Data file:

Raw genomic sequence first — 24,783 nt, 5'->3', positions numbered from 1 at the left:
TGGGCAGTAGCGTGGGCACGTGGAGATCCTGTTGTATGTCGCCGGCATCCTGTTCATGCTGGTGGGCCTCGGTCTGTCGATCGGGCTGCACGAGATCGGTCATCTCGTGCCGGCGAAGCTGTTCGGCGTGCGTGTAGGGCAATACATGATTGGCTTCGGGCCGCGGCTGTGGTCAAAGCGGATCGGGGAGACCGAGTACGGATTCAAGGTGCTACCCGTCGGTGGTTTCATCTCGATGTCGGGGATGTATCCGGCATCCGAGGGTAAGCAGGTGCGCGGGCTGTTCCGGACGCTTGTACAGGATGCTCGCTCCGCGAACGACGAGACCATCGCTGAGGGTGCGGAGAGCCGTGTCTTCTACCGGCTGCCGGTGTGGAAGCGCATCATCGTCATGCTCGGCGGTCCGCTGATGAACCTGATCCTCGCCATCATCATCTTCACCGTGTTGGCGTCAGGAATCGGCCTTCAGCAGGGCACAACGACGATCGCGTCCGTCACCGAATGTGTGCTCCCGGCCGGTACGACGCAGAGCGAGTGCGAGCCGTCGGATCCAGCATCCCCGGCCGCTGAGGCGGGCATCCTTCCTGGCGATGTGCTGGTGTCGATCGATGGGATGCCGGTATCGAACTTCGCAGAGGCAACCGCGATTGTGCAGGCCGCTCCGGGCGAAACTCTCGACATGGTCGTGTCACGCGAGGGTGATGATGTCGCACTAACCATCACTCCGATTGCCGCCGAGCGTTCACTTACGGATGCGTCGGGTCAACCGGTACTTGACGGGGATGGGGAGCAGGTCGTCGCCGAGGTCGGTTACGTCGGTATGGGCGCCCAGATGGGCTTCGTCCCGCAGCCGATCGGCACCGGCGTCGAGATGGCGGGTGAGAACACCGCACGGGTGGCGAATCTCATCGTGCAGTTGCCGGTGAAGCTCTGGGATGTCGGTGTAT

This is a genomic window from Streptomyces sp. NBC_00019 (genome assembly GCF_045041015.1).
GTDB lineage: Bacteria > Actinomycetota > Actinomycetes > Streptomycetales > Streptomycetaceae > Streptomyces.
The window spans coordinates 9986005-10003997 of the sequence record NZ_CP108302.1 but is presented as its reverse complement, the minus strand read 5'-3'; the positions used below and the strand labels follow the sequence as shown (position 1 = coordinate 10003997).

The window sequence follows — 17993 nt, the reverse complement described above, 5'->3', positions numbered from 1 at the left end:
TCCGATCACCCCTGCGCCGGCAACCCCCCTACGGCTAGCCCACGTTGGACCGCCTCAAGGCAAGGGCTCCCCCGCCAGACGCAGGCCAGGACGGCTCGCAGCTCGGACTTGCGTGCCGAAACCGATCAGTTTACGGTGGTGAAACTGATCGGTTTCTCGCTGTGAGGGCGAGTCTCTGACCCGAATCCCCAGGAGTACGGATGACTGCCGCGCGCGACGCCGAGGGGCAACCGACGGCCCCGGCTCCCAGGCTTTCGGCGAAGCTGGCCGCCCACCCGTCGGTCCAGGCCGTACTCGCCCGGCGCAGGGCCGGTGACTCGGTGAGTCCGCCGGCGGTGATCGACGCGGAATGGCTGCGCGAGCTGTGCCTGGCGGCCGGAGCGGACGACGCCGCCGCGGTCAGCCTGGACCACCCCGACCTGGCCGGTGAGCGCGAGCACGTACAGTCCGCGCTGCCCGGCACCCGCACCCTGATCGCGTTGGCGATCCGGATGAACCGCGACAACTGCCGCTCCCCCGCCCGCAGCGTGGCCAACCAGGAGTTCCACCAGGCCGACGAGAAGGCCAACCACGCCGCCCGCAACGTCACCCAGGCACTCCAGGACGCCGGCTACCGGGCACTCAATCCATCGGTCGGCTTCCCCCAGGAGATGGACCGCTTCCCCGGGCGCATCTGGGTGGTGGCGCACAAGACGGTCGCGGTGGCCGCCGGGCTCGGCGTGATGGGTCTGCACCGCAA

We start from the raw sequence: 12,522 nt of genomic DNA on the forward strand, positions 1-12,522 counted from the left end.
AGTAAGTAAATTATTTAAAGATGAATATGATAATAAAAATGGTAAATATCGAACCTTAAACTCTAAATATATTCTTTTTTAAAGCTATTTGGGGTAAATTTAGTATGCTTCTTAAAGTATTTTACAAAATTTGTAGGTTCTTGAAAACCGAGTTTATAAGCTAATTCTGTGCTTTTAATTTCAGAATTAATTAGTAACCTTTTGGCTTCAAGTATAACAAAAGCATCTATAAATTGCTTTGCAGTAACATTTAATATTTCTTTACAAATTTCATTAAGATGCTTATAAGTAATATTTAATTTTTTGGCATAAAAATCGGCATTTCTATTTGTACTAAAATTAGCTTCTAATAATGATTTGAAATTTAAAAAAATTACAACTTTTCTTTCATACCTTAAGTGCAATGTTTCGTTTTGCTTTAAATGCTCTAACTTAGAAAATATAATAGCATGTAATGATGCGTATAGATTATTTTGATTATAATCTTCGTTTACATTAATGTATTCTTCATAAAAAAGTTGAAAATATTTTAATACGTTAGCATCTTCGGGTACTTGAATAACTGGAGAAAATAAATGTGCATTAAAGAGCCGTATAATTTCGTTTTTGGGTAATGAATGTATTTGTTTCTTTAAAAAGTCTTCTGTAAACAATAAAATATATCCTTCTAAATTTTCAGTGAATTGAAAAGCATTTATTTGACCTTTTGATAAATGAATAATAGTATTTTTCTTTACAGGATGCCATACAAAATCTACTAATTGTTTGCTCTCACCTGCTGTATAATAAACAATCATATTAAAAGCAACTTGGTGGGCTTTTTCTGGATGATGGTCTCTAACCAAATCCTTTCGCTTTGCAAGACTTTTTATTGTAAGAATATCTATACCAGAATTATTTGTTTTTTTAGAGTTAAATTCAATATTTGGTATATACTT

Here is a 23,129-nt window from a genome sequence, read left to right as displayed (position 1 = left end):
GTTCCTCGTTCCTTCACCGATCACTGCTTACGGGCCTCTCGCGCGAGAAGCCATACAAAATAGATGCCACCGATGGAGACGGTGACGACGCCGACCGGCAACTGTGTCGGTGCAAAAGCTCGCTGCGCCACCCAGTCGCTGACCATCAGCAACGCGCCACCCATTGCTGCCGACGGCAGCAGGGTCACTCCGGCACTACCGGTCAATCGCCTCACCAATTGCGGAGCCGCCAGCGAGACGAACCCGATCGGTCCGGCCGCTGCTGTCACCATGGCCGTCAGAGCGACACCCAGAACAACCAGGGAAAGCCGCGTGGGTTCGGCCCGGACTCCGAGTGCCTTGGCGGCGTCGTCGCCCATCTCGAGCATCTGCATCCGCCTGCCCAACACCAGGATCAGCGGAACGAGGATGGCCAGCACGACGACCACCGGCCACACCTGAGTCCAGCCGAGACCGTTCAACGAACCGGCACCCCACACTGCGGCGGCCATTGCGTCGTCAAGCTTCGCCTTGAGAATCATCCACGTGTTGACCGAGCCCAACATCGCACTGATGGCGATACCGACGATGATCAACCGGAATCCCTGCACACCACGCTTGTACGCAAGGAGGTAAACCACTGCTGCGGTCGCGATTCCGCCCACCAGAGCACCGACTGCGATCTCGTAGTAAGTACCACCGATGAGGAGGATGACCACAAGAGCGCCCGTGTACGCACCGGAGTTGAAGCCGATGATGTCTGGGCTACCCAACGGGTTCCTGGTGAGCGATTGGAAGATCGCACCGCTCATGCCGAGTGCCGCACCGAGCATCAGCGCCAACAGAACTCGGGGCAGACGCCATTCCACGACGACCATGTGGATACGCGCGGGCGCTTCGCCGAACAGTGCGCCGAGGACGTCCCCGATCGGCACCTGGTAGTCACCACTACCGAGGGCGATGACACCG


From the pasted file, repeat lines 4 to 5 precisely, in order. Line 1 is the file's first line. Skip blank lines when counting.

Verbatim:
GTDB lineage: Bacteria > Actinomycetota > Actinomycetes > Streptomycetales > Streptomycetaceae > Streptomyces.
The window spans coordinates 9986005-10003997 of the sequence record NZ_CP108302.1 but is presented as its reverse complement, the minus strand read 5'-3'; the positions used below and the strand labels follow the sequence as shown (position 1 = coordinate 10003997).